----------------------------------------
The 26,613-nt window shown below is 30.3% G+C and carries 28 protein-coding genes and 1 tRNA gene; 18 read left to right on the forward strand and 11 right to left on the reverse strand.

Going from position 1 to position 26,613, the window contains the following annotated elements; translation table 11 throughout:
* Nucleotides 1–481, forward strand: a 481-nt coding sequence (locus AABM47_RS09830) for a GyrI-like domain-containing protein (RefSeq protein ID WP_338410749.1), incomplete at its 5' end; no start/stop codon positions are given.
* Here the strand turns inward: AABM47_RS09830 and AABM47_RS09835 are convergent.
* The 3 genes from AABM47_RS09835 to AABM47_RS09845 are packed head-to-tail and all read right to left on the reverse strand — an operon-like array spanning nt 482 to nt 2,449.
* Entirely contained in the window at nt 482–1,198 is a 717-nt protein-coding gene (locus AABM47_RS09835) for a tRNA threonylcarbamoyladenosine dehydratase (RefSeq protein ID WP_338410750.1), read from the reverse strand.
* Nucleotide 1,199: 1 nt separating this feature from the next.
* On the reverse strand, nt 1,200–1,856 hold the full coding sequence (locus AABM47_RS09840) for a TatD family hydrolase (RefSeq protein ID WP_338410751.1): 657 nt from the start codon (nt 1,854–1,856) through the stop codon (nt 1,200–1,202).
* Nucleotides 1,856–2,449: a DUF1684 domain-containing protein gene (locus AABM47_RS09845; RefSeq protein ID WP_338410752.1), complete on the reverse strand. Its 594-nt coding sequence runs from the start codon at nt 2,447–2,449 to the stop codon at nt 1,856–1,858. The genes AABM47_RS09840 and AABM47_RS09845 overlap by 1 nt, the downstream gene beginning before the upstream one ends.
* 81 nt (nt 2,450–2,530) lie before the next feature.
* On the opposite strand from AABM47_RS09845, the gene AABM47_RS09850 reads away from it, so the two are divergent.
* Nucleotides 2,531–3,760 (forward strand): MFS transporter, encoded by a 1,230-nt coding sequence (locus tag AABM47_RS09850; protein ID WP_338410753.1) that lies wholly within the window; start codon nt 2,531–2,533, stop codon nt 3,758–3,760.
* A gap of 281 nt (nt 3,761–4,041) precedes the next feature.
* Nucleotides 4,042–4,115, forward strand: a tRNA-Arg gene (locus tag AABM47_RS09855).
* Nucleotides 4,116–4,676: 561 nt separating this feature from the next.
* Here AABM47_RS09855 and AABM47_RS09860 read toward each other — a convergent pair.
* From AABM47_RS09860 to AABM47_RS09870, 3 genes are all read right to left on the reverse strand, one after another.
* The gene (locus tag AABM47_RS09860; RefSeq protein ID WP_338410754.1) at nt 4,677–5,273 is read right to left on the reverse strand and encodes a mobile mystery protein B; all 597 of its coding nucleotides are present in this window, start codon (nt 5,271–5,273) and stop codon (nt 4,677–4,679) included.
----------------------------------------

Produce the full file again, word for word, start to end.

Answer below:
The 26,613-nt window shown below is 30.3% G+C and carries 28 protein-coding genes and 1 tRNA gene; 18 read left to right on the forward strand and 11 right to left on the reverse strand.

Going from position 1 to position 26,613, the window contains the following annotated elements; translation table 11 throughout:
* Nucleotides 1–481, forward strand: a 481-nt coding sequence (locus AABM47_RS09830) for a GyrI-like domain-containing protein (RefSeq protein ID WP_338410749.1), incomplete at its 5' end; no start/stop codon positions are given.
* Here the strand turns inward: AABM47_RS09830 and AABM47_RS09835 are convergent.
* The 3 genes from AABM47_RS09835 to AABM47_RS09845 are packed head-to-tail and all read right to left on the reverse strand — an operon-like array spanning nt 482 to nt 2,449.
* Entirely contained in the window at nt 482–1,198 is a 717-nt protein-coding gene (locus AABM47_RS09835) for a tRNA threonylcarbamoyladenosine dehydratase (RefSeq protein ID WP_338410750.1), read from the reverse strand.
* Nucleotide 1,199: 1 nt separating this feature from the next.
* On the reverse strand, nt 1,200–1,856 hold the full coding sequence (locus AABM47_RS09840) for a TatD family hydrolase (RefSeq protein ID WP_338410751.1): 657 nt from the start codon (nt 1,854–1,856) through the stop codon (nt 1,200–1,202).
* Nucleotides 1,856–2,449: a DUF1684 domain-containing protein gene (locus AABM47_RS09845; RefSeq protein ID WP_338410752.1), complete on the reverse strand. Its 594-nt coding sequence runs from the start codon at nt 2,447–2,449 to the stop codon at nt 1,856–1,858. The genes AABM47_RS09840 and AABM47_RS09845 overlap by 1 nt, the downstream gene beginning before the upstream one ends.
* 81 nt (nt 2,450–2,530) lie before the next feature.
* On the opposite strand from AABM47_RS09845, the gene AABM47_RS09850 reads away from it, so the two are divergent.
* Nucleotides 2,531–3,760 (forward strand): MFS transporter, encoded by a 1,230-nt coding sequence (locus tag AABM47_RS09850; protein ID WP_338410753.1) that lies wholly within the window; start codon nt 2,531–2,533, stop codon nt 3,758–3,760.
* A gap of 281 nt (nt 3,761–4,041) precedes the next feature.
* Nucleotides 4,042–4,115, forward strand: a tRNA-Arg gene (locus tag AABM47_RS09855).
* Nucleotides 4,116–4,676: 561 nt separating this feature from the next.
* Here AABM47_RS09855 and AABM47_RS09860 read toward each other — a convergent pair.
* From AABM47_RS09860 to AABM47_RS09870, 3 genes are all read right to left on the reverse strand, one after another.
* The gene (locus tag AABM47_RS09860; RefSeq protein ID WP_338410754.1) at nt 4,677–5,273 is read right to left on the reverse strand and encodes a mobile mystery protein B; all 597 of its coding nucleotides are present in this window, start codon (nt 5,271–5,273) and stop codon (nt 4,677–4,679) included.